When it comes to maximizing marathon performance, there are few better athletes to ask than Brantford, Ont.’s Krista Duchene. Duchene is Canada’s second fastest female marathoner with a personal best of 2:28:36 from 2013 and recently finished third overall at the 2018 Boston Marathon. She has set her sights on the Scotiabank Toronto Waterfront Marathon (STWM) this fall and now as a master, has both personal and masters records to take down.
We asked Krista what her favourite marathon-specific workout is and how we mere mortals can also train to be our best. “I think the long marathon-pace workouts are the key to success and serve as the foundation for meeting your race goals,” Krista tells us. “This means spending significant amounts of time running at race pace as well as slightly faster and is also a great way to build endurance as the overall volume of these efforts tends to add up.”
What’s the workout?
Here’s a workout Krista did recently (specifically 11 weeks pre-STWM):
40-minute easy warm-up
40-minute tempo at marathon pace
20-minute tempo at around half-marathon pace
Finish with a cool down to reach your desired time or distance (which was 37K in Krista’s case and also served as her weekly long run).
“I should add that the duration of the different paces would vary depending on where an athlete is in their marathon build,” notes Krista. Early in the build, one could start with 20 minutes of marathon pace and 10 minutes of tempo and gradually build–such as by adding 5 minutes of marathon pace and 1 or 2 minutes of half-marathon pace–each week or two. During peak training (around four weeks before one’s goal race) some athletes might consider running up to 60 minutes at marathon pace with 30 minutes at half-marathon pace.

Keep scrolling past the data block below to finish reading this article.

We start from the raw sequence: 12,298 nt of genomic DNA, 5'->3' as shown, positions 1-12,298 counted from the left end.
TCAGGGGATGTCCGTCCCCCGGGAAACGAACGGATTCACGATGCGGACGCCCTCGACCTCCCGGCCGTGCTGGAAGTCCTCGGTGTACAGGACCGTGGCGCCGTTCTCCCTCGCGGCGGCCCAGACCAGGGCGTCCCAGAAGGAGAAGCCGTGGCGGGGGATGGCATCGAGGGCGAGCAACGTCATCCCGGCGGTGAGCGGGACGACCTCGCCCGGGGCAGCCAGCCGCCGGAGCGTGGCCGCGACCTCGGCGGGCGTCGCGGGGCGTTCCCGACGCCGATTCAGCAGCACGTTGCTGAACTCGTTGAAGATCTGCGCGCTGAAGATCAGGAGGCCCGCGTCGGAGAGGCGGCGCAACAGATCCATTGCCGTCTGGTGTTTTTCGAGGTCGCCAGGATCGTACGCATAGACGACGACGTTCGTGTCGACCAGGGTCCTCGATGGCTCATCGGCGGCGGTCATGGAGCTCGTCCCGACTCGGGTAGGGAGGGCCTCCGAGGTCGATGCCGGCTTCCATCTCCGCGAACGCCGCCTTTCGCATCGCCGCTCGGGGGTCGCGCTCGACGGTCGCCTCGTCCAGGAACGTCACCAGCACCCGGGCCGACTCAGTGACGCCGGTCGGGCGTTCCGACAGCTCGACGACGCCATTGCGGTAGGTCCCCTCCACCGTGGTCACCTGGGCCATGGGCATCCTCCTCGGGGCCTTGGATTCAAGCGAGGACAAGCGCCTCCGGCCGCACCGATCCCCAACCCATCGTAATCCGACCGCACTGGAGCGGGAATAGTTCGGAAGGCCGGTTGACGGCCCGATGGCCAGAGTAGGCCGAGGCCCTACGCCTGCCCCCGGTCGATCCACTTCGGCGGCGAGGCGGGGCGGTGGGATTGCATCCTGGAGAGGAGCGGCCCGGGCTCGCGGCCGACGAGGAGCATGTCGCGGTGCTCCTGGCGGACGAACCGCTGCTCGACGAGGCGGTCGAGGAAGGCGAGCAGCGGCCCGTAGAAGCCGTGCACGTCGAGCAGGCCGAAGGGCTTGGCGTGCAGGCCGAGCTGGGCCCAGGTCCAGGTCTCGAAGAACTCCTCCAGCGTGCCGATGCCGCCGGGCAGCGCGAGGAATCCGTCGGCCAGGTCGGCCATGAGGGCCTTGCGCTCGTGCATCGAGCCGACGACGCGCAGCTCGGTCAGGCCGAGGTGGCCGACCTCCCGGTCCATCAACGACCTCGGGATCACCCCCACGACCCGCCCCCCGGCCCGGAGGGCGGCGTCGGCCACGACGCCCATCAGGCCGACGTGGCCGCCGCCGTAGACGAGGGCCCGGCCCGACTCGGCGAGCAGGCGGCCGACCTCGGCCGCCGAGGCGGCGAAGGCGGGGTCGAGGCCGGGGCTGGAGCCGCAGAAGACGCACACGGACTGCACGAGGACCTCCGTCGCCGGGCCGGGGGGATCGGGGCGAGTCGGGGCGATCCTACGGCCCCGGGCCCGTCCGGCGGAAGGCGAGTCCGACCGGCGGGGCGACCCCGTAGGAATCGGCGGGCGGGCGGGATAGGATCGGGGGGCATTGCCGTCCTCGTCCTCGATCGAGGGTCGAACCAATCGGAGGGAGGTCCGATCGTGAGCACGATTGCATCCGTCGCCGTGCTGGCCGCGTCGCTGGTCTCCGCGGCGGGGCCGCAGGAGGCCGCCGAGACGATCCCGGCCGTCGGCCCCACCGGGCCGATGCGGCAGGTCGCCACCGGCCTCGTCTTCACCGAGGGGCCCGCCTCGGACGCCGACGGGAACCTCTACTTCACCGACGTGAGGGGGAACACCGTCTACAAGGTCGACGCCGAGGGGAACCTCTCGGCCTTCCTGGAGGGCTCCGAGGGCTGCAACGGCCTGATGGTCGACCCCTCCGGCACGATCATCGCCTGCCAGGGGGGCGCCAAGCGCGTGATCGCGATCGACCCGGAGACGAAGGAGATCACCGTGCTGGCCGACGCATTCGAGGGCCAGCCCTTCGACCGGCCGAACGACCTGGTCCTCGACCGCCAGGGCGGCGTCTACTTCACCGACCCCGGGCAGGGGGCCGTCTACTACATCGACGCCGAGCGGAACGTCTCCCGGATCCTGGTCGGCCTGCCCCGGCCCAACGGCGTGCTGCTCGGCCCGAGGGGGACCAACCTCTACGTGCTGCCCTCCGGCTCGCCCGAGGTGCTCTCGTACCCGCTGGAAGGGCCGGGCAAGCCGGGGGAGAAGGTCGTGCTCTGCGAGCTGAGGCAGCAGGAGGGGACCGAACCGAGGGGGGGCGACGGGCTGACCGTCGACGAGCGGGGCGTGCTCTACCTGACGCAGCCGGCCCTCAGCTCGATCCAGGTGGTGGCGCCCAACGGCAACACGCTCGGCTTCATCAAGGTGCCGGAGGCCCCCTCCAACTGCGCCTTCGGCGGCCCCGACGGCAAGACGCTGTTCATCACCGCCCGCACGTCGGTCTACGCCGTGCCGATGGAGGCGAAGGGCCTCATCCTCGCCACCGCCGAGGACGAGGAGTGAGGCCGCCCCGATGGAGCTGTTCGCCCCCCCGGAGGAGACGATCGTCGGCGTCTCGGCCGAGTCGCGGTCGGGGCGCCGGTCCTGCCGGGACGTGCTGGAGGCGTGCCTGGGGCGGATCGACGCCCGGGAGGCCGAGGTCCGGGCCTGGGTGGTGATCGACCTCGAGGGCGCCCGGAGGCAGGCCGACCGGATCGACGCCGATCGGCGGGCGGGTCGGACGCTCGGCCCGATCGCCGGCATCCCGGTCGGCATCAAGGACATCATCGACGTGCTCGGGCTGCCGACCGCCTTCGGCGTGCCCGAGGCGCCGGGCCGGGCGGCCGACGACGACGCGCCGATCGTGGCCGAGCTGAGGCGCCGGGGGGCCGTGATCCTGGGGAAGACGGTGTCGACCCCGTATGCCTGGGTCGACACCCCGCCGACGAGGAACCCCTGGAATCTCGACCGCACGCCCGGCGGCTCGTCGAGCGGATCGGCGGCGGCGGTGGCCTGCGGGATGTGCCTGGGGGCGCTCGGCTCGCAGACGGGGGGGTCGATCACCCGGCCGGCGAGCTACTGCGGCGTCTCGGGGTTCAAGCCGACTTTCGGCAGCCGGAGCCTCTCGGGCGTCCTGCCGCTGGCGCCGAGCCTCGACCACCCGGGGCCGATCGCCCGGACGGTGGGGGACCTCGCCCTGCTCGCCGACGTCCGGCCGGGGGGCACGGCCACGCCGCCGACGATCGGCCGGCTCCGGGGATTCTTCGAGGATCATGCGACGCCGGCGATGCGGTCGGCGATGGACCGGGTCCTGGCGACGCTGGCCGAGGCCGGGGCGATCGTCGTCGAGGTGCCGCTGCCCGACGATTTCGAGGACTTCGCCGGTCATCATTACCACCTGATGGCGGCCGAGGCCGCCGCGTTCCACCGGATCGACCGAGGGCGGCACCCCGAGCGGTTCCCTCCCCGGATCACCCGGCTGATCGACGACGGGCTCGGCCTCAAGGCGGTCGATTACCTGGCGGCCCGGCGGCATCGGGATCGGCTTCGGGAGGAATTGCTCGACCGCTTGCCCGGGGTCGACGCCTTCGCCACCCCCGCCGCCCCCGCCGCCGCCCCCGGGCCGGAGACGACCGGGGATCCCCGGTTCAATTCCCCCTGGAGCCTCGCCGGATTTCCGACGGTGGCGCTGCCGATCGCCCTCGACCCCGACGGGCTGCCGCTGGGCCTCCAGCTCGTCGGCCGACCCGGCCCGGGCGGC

When and where?
These workouts are done regularly throughout the build, every two-to-three weeks, and in many cases will also act as your long run. “I enjoy doing mine on the treadmill, something I’ve done for years, and where I can be precise with my paces as well as practice taking fluids and fuelling.” However, a loop on the roads or trails is likely the way most would implement this workout so they can have consistent access to bottles and gels. If possible, you could also practice running on parts of the race course itself to specifically prepare for race day.
Why this workout?
Running marathon pace for longer periods throughout the training block builds both confidence and race-specific fitness. It allows you to become comfortable and rhythmic, locking into race pace. Pushing a bit harder in the second part of the workout during the half-marathon tempo session allows you to do the same in a race, although you will likely be pushing just to maintain race pace in the final kilometres of the marathon when it inevitably gets difficult. It’s also nice to see your progress throughout the season as you get fitter from the training and as race day approaches.
Other suggestions, modifications, tips, etc.?
Make sure you adjust your pace so that you feel challenged but in control and are able to finish the entire workout. This is definitely something to take seriously during the hot and humid summer months that precede fall marathons. When it comes to selecting which pace to run at, be conservative to start and use a tune-up race to gauge your current fitness. You can then adjust as needed. Also be sure to plan and practice your fuelling and hydration, preferentially by using what will be provided on the race course.